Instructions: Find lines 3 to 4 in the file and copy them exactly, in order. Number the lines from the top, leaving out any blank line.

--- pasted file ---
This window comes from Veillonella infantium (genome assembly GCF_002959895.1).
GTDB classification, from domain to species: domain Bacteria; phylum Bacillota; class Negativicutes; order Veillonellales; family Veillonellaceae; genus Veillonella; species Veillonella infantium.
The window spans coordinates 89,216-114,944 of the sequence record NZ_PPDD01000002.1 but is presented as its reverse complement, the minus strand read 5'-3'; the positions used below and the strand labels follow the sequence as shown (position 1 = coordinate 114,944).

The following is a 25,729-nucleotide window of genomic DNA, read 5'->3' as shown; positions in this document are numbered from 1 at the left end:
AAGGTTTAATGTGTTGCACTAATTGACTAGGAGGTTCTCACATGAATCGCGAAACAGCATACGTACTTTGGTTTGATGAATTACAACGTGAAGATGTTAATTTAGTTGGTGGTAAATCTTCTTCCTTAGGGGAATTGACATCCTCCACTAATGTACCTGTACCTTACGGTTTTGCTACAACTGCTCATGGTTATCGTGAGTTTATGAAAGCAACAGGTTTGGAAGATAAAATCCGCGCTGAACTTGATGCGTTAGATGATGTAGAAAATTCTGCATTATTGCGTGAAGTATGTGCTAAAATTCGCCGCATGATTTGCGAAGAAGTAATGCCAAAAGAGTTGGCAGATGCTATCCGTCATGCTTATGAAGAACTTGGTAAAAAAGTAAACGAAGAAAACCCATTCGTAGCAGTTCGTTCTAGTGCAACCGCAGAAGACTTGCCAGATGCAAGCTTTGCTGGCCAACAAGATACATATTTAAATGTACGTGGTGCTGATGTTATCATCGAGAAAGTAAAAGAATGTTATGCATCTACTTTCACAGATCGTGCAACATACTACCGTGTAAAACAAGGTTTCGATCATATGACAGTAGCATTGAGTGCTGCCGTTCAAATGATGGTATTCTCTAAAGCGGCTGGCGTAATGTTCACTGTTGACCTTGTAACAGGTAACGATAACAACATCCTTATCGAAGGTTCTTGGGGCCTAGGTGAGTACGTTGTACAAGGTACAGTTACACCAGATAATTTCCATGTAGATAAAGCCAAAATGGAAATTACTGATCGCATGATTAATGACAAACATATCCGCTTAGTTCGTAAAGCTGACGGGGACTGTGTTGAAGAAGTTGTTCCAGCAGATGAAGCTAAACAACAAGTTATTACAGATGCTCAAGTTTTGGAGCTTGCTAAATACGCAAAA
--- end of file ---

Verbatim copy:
The window spans coordinates 89,216-114,944 of the sequence record NZ_PPDD01000002.1 but is presented as its reverse complement, the minus strand read 5'-3'; the positions used below and the strand labels follow the sequence as shown (position 1 = coordinate 114,944).

The following is a 25,729-nucleotide window of genomic DNA, read 5'->3' as shown; positions in this document are numbered from 1 at the left end: